MT: Bahad Zubu and drunken kung fu

Discussion in 'FMA From Around the Web' started by balita, Jun 18, 2011.

  1. balita

    balita <B>News Bot</B>

    Bahad Zubu and drunken kung fu
    By billcihak - 06-18-2011 04:18 PM


    I recently attended the Pacific island Gathering tournament here in chicago and had a chance to see a group of fighters from the Bahad Zubu lineage compete. I was thinking about their history, some of what I have learned from my instructor, coming from Grand Master Ilustrisimo and his sword based fighting art. Their body language just shouts, "We are training to avoid sharp and pointed weapons." It also brought to my mind drunken kung fu. Before anyone might get sensitive, I am not trying to be critical or to cause a problem. I save that for the study here on martialtalk.

    My point about drunken kung fu is that one of the competitors assumed a leaning stance, to his right, with his blade over his shoulder. It reminded me a lot of the drunken kung fu postures that I have seen, but with a blade. From what I have learned about Kali Ilustrisimo and Bahad Zubu from my instructor, I really like, and respect both arts. Especially since they are sword based arts. Any thoughts or additional insights would be appreciated and interesting. Thanks.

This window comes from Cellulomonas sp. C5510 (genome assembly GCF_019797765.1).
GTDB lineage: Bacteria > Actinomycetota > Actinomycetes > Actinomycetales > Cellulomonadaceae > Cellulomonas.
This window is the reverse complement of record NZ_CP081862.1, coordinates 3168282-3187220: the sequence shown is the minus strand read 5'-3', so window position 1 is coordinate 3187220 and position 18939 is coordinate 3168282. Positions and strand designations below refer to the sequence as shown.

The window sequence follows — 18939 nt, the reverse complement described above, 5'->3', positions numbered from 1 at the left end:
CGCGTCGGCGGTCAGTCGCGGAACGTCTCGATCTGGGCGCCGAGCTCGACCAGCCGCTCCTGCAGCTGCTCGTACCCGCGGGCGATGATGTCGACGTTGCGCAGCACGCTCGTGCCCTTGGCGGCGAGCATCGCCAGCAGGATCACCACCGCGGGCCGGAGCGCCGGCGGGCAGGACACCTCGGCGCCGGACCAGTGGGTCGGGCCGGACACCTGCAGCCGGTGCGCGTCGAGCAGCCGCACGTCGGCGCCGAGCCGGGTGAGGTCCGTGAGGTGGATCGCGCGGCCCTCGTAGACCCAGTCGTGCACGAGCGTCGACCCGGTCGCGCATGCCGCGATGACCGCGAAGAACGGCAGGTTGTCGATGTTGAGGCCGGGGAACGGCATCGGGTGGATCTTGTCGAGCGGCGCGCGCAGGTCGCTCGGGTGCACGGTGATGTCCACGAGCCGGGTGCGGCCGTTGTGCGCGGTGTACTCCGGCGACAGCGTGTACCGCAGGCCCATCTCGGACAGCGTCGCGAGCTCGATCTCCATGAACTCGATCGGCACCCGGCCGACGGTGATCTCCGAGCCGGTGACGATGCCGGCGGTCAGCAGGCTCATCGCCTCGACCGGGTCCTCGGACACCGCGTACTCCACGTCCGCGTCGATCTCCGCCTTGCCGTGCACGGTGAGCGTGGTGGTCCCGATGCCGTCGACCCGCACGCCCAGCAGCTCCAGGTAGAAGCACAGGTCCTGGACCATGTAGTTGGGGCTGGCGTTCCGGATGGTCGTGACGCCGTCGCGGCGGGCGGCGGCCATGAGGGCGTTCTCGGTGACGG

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  2. BirdieKing

    BirdieKing Member

    Lol, I was one of the BZ guys you saw at the tournament. The move you are describing is more of a bait and the overall style is intended to create body mechanics that foster a number of specific offensive and defensive options. Most FMA is very stiff and in many ways not designed to "get out of the way of sharp and pointy objects". Training with GM Yuli or other well trained BZ players shows you the advantages in this type of movement.
  3. Hi Balita,

    Nice observations about Bahad Zu'bu.

    Our style is heavily influenced by Kalis Ilustrisimo as most know but it also has a lot from the late GM Jo Go of Balintawak. GM Jo was Filipino-Chinese and I am lead to believe studied some Chinese arts whilst in China. Certainly if you are able to find some Gokosha videos the similarities will be quite obvious.

    As my fellow instructor Birdie king commented there is a lot of enganyo (baiting) in BZ and also there is no blocking so it is vital to use body shifting (and the live hand) to avoid strikes whilst hitting. I picked up a drunken sword CD just this week and loved it btw. Very deceptive, very relaxed and as BK mentioned in the above post relaxation plays a big part in our art.

    You may find the following video interesting as well:

    If I may ask, who is your instructor?

  4. billc

    billc New Member

    I am currently training with John Bednarski in chicago. He was the host of the Pacific Island Gathering tournament where I saw the Bahad Zu'bu competitors. It was a fun day all around.

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